There’s been a lot of talk about video games needing to “grow up” lately. Plenty of people think that the video game industry needs to start taking a hard look at itself, and adapting to “suit the times.” For some, they argue that the portrayal of women in video games is outdated. Others think their view of men is inaccurate. There are talks about what should be okay in relation to sex and violence in video games. Some people wonder what serious subjects should or should not be included in video games. The idea that bothers me most is the thought that video games have to mature and need to change to please everyone.
I am not totally against the idea of change. I think video games offer us a complex, ever-evolving, and expansive medium to work with. We can cover incredibly serious topics, like mental illness and cancer, with them. Any and all kind of alternative lifestyles can be explored. We can journey to lands real and imagined. One game could cover the story of a soldier fighting for the North in the American Civil War. Another could follow the story of a family struggling with their elderly family member’s progressing dementia. There are so many wonderful, terrifying, and heartbreaking stories out there just waiting to be told.
But I don’t think the video game industry should be forced to shift into a neat little box. The point of the industry is that it is diverse and varied. If we try to stuff it into a box of “serious games-only,” we’ll lose something along the way. There’s nothing wrong with some games being about fruitless violence, like shooting zombies in the head. So what if there’s a game entirely focused on the shallow act of shoving a penis head into an adorable butt hole? (I’m looking at you, Genital Jousting !) And what if there was a whole game dedicated to helping a guy score? (Shout out to Leisure Suit Larry !) Even gratuitous sex scenes are okay, to give certain players who want that something to look forward to.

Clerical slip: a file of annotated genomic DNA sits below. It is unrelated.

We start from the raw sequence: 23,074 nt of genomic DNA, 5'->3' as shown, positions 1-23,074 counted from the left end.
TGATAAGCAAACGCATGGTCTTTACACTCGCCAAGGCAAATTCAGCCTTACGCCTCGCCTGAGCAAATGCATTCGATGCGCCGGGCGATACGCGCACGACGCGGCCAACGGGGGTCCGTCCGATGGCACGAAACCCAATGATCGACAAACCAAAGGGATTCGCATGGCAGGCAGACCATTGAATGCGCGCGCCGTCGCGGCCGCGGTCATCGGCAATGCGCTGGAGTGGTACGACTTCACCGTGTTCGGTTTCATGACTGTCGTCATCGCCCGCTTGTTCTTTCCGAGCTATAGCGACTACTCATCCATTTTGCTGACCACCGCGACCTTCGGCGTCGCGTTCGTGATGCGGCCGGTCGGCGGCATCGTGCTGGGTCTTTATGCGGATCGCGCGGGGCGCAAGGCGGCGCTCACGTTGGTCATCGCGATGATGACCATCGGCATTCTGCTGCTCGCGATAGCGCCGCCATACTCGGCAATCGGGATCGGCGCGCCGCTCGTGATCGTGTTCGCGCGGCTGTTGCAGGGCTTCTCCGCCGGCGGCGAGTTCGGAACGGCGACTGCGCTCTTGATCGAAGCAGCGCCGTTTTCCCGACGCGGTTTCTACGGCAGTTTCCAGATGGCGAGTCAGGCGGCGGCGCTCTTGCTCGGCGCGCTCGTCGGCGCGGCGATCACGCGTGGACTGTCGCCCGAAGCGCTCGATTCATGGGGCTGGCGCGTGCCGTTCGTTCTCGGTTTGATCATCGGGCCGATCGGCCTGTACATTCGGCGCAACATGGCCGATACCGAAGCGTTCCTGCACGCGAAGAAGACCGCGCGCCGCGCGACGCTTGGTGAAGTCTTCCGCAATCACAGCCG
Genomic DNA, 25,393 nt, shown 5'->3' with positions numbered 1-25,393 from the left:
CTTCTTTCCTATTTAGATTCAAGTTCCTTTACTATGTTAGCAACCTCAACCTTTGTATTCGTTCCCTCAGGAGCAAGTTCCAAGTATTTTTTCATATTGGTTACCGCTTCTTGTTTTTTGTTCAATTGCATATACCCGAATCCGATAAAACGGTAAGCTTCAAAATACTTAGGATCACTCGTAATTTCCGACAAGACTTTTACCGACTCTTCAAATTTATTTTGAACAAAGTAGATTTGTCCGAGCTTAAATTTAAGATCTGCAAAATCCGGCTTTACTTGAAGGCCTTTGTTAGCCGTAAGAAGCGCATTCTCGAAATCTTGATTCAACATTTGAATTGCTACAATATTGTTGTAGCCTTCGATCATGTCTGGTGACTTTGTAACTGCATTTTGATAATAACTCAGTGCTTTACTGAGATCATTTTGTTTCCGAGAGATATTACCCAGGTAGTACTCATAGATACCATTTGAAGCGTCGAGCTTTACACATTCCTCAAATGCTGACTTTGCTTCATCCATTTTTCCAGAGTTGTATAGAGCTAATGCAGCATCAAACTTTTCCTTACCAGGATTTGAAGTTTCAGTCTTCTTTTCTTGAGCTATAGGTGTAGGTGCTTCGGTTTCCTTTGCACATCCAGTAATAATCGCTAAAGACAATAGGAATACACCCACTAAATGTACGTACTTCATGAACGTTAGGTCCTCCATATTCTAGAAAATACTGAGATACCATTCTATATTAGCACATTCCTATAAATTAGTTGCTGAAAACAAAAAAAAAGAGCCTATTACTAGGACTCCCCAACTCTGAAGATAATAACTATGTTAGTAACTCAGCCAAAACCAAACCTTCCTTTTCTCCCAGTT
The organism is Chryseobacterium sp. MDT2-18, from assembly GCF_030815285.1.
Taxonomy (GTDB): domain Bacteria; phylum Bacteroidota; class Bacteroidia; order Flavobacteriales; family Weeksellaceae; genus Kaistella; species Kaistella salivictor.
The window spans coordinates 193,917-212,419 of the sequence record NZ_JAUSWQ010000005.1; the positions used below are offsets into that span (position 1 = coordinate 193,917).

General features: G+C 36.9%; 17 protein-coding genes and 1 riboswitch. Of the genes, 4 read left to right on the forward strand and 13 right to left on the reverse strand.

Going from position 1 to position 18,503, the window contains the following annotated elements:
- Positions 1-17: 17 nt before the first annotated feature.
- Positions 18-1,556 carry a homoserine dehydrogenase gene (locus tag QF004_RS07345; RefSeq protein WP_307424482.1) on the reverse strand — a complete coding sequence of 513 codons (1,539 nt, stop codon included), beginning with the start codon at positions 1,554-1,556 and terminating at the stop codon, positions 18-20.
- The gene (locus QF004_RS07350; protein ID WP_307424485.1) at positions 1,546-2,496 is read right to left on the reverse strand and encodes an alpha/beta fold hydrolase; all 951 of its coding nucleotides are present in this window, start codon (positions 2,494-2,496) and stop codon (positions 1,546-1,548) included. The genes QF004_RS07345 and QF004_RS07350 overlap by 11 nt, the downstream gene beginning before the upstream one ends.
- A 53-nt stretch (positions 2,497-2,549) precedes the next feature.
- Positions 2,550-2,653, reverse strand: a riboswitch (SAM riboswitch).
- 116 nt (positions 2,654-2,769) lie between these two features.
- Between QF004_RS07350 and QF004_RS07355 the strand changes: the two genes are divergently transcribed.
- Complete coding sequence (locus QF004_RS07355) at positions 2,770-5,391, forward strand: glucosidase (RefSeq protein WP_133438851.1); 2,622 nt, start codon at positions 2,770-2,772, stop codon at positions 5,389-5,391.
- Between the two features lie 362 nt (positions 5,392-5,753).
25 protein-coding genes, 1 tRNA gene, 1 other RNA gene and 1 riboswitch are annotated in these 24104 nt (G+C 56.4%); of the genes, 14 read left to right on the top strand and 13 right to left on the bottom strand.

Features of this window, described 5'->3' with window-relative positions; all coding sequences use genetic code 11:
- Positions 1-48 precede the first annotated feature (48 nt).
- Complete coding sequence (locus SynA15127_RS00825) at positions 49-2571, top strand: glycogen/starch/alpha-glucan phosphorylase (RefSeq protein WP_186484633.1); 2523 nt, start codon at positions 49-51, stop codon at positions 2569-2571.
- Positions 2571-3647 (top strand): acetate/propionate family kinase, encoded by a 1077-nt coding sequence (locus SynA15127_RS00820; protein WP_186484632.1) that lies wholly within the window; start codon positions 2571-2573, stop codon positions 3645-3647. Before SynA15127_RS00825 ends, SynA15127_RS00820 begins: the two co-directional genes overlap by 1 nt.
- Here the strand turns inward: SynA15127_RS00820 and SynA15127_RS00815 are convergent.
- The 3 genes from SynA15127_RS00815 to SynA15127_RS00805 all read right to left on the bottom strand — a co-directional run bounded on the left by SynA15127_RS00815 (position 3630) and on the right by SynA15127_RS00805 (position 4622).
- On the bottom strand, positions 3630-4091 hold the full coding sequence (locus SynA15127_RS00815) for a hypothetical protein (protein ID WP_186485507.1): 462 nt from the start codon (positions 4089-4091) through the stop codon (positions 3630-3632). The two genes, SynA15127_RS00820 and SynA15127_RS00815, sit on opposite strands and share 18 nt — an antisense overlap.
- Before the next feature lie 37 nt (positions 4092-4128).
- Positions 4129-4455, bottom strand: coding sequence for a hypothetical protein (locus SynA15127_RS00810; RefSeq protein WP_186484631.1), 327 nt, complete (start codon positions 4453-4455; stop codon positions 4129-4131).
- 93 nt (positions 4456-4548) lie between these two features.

It’s the suggestion of excessive violence and sex in games that sparked this thought. With the release of God of War for the PlayStation 4, the rest of the franchise’s entries have come under fire. Many are saying that Kratos was a monotone character. That all he cared about was murdering people and banging women. That might be true, but there’s nothing wrong with that. Not every video game or character has to be multi-faceted and realistically complex. Imagine if a new version of LittleBigPlanet came out with Sackboy portrayed with real, complex, and changing human emotions. It would could drag down the game’s cute and quirky vibe.
When people say that pre-2018 Kratos was just a symbol of toxic masculinity, I can’t help but roll my eyes. He’s a fictional video game character. Video game violence does not cause real life violence, and Kratos having sex with courtesans does not make anyone treat women any differently than they did before they started playing. If someone is sexist, I promise you, video games did not make them that way. God of War shouldn’t try to now prove that the Kratos from the previous games was wrong or tasteless. He just was. Duke Nukem or Doomguy aren’t very elaborately characterized either, and they’re equally fine in their own ways.
If we try to force all video games to try to satisfy everyone, we’re just going to end up with a super confusing and muddled result. Not every game is going to make everyone happy. Not every game has to fight against injustices in the world, or be super complex and serious. There is plenty of room in the world for gratuitous sex scenes, equally gratuitous violence, and one-note characters that don’t get in your way of having mindless fun.